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Despite Right’s Victory in Europe, The War Will Go On

The Washington consensus is as strong as ever on the continent.

EU Headquarters with flags
Credit: Thierry Monasse/Getty Images

In line with expectations, populist right wing parties across Europe made significant gains in last weekend’s EU parliamentary elections. The results have been interpreted as a vote of no confidence in the Atlanticist establishment’s handing of the proxy war between Russia and NATO—and these very much include the war’s knock-on effects, not least soaring energy prices (thanks to the prohibition on cheap Russian gas and its replacement with expensive American LNG), economic stagnation, and widespread disillusion over the Washington-led sanctions regime against Russia. 

A survey taken by the Hungarian Szazadveg Foundation showed that, with regard to the sanctions policy, “three times as many respondents (31%) thought that the sanctions primarily harmed the EU as those who thought they harmed Russia (12%)” [emphasis mine]. 


As Gladden Pappin, the president of the Hungarian Institute of Foreign Affairs, recently told me, “I think that the war and the consequences of the war are the principal driver of political movements in Europe at the moment, with migration being a second one. But the problem here is that Europe itself lacks agency, lacks full agency in international affairs.”

By the most recent count, the European populist-right will control no fewer than 165 seats. Meanwhile the center-right European People’s Party is expected to control somewhere near 190 seats in the coming session—good news for the incumbent EU Commission President Ursula von der Leyen, who is widely expected to seek another term. 

The fallout from the vote was immediate and, in France, dramatic. France’s President Emmanuel Macron, whose Renaissance party was crushed by Marine Le Pen’s rightwing National Rally by 15 percentage points, made the surprise decision to dissolve parliament and hold snap elections beginning June 30, with a second round July 7. 

The reaction in global markets was swift, with French equities tumbling and bond yields climbing to their highest levels since November. But Macron is betting that expected higher voter turnout for a national election will play to his favor and give him a government with which he can do business. Yet, as Matthias Matthijs, Dean Acheson Chair at Johns Hopkins SAIS, noted in a post-election panel on Tuesday, “He is taking a major risk here.” Macron’s electoral fortunes may hinge on the popularity (or lack thereof) of his oft-stated threat to send French troops to bolster the faltering war effort in Ukraine.  Macron’s pro-war stance may be his undoing, as polls indicate that some 69 percent of EU citizens oppose sending troops to Ukraine

Happily, the EU election results were a disaster for the pro-war Green Party, which can only be seen as a positive development for voters interested in ending the conflict.  In Germany, where Foreign Minister Annalena Baerbock is a leading member of the Greens and among the most unhinged proponents of the NATO–Russia proxy war, the Greens’ share of the vote was half of what it was in the last EU election in 2019. Polls show that Greens’ share of the vote in Germany this time around is hovering just below 12 percent.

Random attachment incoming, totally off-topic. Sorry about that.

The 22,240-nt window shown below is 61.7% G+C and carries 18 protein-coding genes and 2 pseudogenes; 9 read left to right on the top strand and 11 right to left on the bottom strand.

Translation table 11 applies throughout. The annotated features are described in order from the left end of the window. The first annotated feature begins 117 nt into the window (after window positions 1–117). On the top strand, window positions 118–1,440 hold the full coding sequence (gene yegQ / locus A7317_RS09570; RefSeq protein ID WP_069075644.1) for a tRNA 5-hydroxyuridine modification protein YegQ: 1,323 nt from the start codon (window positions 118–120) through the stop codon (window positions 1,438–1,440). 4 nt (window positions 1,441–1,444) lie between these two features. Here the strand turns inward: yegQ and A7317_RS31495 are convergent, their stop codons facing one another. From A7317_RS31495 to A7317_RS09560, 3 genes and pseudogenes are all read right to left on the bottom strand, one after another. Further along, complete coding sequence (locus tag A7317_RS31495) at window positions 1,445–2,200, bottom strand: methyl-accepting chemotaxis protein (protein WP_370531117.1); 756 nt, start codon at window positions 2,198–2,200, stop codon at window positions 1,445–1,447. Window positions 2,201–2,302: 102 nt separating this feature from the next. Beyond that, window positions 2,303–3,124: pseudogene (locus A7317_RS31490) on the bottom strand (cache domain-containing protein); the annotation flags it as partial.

While it is tempting to see the election results as a referendum on issues of war and peace, it is not at all clear that they will have any tangible effect on the conduct of the war. The American University in Paris Professor Emeritus Hall Gardner cautions, “It is not clear where the European rightwing is heading with respect to the Russian war with Ukraine.” 

Discussing the case of Italian premier Giorgia Meloni, Gardner cautions that, once a critic, she “now supports a pro-Ukraine Atlanticist policy despite popular opposition to selling arms to Ukraine and dissent within her own party.” Indeed, according to Gardner, “many of the right-wing leaders are moderating their previously strong opposition to the war.”

And despite the strong showing at the polls for nationalist parties promising change, the Atlanticist consensus remains unscathed. Von der Leyen, a stalwart supporter of Washington’s prerogatives in Europe, may well recapture the powerful EU Commission presidency, and reports are now circulating that hawkish Estonian Prime Minister Kaja Kallas and a favorite of the neocon-think tank world, the Polish Foreign Minister Radek Sikorski (a key supporter of the Maidan coup of 2014 and the husband of Anne Applebaum, who tweeted "Thank you, USA" in response to the destruction of Nord Stream), are among the leading candidates to succeed Spain’s Josep Borrell as EU foreign affairs commissioner. 

As University of Kent Professor Emeritus Richard Sakwa recently noted, there are “islands of disobedience” to the Atlanticist consensus such as Hungary, Slovakia, Serbia and the Alternative for Germany and National Rally parties. “But,” Sakwa notes, “the rest are no longer resisting; the political West has swallowed up the political elite of Europe.”

Just so. And it hardly needs pointing out that ultimately the conduct of the war rests not in Berlin nor in Paris nor in Brussels but in Washington and Moscow. And a right-populist ascendancy in the European parliament is unlikely in the extreme to matter at all to those who exercise the true power of command.